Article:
A recent report shows that 31% of Livingston County households fail to make ends meet.

The Livingston County United Way joined the Michigan Association of United Ways in releasing a study on the condition of Michigan’s working families, which it has dubbed ALICE households—those that are Asset Limited, Income Constrained, Employed. The report found that ALICE households make up 26% percent of Livingston County, while households in poverty make up another 5%. Despite overall improvement in employment and gains in median income, 22,500 of Livingston County households cannot afford basic needs such as housing, child care, food, transportation, health care and technology. The ALICE report further revealed the cost of the average Michigan family budget increased by 27% from 2010 to 2017, despite a low rate of inflation nationwide—12% during the same timeframe. The report found that low-wage jobs dominate the employment landscape - with 61% of all jobs in Michigan paying less than $20 per hour. At the same time, an increase in contract jobs and on-demand jobs is leading to less financial stability. For the many households that earned slightly above the ALICE threshold in the past, increases in the cost of living and flat wages are said to have pushed them below the threshold and into financial hardship.

LCUW Community Investments Director Donna Gehringer says they always knew financial hardship wasn’t measured very well just by the federal poverty level but until ALICE came out, they didn’t really have a way to talk about or have everyone understand it. She noted the changing workforce and a shift in jobs to a more on-demand and contracted work - adding fewer people are able to get benefits through work now as well. Service jobs are also paying less money than old manufacturing jobs and skilled labor according to Gehringer, who noted there is also a real shortage of skilled labor and entry level factory workers locally. The high cost of childcare is also an issue for many local households. It all contributes to more pressures on working families and Gehringer also noted issues with the local housing market. Gehringer says Livingston County lacks diversity when it comes to housing options, which creates a lot of pressures on the rental market. She says any young families or others looking to purchase their first home or a starter home really can’t afford housing here so they rent. However, she says rental market is in extremely high demand, which drives up prices and hurts ALICE families even more. She likened it to a big hamster wheel until it can be figured out how to level things off.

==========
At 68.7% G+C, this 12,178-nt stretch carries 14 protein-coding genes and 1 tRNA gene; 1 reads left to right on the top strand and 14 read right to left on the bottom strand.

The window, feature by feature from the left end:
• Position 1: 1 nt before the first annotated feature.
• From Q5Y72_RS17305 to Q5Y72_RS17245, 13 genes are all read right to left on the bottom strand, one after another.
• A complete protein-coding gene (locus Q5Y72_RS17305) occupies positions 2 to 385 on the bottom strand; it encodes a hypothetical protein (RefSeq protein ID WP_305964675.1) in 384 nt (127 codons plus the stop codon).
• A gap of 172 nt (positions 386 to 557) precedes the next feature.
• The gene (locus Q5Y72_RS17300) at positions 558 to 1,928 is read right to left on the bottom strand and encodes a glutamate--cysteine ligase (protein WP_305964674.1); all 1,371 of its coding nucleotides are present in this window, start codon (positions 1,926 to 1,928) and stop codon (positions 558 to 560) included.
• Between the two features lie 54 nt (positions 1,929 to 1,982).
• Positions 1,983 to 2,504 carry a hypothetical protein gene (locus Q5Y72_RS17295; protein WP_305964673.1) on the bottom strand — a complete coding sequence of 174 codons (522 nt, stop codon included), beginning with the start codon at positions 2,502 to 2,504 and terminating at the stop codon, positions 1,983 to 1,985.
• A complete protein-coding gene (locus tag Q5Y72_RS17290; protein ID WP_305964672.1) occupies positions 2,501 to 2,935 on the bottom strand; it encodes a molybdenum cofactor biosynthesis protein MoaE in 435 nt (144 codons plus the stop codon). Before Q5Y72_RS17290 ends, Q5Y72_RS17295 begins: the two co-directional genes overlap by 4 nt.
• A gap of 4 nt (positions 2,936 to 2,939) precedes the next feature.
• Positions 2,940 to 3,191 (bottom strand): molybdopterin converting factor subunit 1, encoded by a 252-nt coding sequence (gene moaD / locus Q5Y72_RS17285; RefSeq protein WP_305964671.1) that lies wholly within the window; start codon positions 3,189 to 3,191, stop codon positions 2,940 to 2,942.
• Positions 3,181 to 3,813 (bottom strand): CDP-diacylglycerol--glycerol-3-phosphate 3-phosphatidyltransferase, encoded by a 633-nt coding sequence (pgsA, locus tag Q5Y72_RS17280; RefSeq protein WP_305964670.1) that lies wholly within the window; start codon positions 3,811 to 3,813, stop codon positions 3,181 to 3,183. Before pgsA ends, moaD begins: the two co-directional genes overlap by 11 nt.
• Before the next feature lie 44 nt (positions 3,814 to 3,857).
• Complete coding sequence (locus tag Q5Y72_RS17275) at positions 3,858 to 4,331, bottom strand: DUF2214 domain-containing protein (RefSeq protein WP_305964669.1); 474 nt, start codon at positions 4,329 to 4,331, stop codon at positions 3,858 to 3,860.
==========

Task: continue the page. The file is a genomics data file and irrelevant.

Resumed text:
Gehringer says the economy is changed and it won’t go back to how it was before so now the goal is to think about how to meet the challenges of this new, modern economy. Despite the challenges, Gehringer says good things are happening as people realize things need to change – noting there are conversations and cool collaborations happening, it’s just slow and tedious work but things will happen. She mentioned a recent symposium held on housing in which the housing crisis was discussed and again it was realized that changes must be made because things that used to work just don’t anymore. The Livingston County United Way currently works to provide some short- and medium-term solutions for ALICE households, such as offering scholarships to access quality child care, promoting free tax preparation and financial and career mentoring, and eviction diversion. Gehringer says the eviction diversion program through the Livingston County Homeless Continuum of Care, which has completely changed the way evictions are handled in the courts and few families are evicted - which really helps to foster stability and further avoids uprooting kids from school. Gehringer also noted the work of the Livingston County Transportation Coalition, which has a study and plan to address public transportation options- especially with an aging senior population.

Livingston County United Way Executive Director Nancy Rosso said Livingston County knows all too well the challenges ALICE families face. She says it’s critical that community organizations, business leaders and policymakers work in tandem to help Michigan’s hardworking families overcome the obstacles to make ends meet – adding the ALICE Report is an important step toward paving a path forward for the state. The full ALICE report can be accessed through the provided link. (JM)